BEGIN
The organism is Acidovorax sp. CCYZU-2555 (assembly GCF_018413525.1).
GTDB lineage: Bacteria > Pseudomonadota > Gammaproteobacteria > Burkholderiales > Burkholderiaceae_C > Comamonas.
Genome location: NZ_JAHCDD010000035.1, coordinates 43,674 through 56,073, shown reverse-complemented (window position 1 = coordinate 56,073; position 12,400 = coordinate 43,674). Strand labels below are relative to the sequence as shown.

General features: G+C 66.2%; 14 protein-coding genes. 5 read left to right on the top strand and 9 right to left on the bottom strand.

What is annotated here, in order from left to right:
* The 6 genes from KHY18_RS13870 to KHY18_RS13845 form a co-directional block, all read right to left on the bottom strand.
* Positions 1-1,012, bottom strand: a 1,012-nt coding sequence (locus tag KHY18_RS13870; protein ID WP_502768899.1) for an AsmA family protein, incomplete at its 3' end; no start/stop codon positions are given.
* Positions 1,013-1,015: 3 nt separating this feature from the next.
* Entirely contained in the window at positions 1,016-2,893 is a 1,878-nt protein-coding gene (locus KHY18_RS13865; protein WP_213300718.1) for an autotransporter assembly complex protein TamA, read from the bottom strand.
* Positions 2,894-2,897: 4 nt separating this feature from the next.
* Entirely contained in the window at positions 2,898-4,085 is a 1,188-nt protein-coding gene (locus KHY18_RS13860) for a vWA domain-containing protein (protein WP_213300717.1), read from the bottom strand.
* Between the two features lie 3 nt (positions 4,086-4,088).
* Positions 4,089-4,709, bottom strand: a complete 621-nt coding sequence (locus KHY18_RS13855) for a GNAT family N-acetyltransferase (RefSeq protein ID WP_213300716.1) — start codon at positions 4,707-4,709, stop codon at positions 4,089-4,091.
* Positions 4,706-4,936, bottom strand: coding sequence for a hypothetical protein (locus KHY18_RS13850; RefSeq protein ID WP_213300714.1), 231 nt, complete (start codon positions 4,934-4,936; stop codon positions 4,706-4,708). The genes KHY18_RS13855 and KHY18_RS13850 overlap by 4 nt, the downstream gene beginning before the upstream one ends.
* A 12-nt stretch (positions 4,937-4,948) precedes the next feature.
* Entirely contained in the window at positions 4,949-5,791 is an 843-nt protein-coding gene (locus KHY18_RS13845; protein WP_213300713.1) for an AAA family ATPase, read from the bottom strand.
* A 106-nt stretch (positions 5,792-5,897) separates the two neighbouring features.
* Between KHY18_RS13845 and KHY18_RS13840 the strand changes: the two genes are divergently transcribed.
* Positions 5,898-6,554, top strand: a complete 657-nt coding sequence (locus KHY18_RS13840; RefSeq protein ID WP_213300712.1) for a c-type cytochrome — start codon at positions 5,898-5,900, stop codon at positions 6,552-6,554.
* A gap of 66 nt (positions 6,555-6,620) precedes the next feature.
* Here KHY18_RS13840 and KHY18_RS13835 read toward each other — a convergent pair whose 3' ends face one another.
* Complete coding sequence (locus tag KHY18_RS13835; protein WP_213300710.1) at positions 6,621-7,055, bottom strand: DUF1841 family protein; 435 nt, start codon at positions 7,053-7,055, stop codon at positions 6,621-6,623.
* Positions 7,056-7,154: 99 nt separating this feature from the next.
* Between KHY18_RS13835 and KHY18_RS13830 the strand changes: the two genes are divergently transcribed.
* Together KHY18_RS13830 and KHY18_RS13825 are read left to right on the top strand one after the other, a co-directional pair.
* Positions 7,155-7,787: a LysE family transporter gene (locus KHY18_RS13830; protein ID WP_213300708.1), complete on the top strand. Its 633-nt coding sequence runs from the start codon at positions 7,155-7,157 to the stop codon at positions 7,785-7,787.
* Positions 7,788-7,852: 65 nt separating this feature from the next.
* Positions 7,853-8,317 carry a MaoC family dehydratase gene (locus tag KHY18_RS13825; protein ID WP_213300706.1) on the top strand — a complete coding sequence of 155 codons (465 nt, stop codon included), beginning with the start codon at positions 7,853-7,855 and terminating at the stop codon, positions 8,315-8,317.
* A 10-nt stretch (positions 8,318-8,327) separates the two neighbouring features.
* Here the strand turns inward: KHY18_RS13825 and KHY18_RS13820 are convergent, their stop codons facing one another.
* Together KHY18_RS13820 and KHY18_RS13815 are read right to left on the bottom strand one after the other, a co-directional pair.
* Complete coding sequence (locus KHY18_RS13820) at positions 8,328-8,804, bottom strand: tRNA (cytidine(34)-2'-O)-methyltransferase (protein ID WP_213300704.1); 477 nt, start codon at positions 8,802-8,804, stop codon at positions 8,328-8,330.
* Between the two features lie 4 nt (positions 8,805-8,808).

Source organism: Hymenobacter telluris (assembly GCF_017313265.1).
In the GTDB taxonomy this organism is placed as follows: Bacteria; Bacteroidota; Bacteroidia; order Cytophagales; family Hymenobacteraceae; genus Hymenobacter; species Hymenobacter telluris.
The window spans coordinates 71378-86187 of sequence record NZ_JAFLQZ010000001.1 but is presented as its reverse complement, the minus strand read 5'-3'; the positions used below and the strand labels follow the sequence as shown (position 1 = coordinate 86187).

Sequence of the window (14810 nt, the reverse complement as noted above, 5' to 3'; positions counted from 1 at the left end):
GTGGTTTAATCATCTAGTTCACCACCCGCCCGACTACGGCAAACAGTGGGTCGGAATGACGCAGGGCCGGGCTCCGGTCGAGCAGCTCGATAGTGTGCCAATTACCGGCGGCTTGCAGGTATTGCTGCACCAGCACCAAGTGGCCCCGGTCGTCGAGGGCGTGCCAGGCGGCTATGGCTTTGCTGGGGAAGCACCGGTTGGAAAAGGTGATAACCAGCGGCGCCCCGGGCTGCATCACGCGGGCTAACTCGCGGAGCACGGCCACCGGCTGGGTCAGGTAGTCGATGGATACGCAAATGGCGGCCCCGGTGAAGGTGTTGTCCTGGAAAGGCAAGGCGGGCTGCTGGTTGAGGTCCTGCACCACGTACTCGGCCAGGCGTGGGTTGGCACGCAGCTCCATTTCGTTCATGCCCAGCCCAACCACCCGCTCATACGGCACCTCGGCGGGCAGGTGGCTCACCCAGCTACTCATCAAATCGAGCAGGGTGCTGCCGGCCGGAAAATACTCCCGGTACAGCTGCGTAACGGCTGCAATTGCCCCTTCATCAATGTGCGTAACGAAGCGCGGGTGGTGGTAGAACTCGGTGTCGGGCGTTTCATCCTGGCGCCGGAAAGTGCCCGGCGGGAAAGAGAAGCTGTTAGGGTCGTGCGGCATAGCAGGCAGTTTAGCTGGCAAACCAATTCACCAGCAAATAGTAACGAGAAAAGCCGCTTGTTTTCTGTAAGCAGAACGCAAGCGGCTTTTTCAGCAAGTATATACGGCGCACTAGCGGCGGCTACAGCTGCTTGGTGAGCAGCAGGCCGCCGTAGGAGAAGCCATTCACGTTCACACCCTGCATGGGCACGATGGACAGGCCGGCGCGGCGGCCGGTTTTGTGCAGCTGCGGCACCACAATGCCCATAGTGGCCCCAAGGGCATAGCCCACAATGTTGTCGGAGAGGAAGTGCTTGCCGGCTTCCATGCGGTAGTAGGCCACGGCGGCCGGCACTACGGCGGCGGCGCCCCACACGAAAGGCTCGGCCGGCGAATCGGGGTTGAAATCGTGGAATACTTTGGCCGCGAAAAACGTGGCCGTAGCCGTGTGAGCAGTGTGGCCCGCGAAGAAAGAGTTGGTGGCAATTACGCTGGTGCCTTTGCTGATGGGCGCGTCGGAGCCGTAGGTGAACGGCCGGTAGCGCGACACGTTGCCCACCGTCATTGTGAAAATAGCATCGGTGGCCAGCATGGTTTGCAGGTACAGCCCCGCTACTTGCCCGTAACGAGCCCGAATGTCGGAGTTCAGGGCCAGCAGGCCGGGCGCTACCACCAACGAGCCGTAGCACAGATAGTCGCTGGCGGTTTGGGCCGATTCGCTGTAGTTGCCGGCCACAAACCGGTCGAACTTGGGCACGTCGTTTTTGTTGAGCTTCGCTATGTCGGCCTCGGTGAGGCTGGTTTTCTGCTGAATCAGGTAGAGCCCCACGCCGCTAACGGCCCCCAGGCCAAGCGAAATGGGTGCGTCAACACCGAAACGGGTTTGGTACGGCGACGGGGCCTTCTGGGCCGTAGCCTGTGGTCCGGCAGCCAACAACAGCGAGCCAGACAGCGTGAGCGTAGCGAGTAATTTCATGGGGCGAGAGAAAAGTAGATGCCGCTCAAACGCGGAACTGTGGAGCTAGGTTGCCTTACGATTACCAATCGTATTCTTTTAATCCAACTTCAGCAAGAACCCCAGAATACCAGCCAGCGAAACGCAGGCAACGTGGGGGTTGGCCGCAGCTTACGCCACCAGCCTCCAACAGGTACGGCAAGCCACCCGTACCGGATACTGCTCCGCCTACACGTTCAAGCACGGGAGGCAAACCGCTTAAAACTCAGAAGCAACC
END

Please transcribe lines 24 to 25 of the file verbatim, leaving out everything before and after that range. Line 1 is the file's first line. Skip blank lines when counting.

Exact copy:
* Between KHY18_RS13835 and KHY18_RS13830 the strand changes: the two genes are divergently transcribed.
* Together KHY18_RS13830 and KHY18_RS13825 are read left to right on the top strand one after the other, a co-directional pair.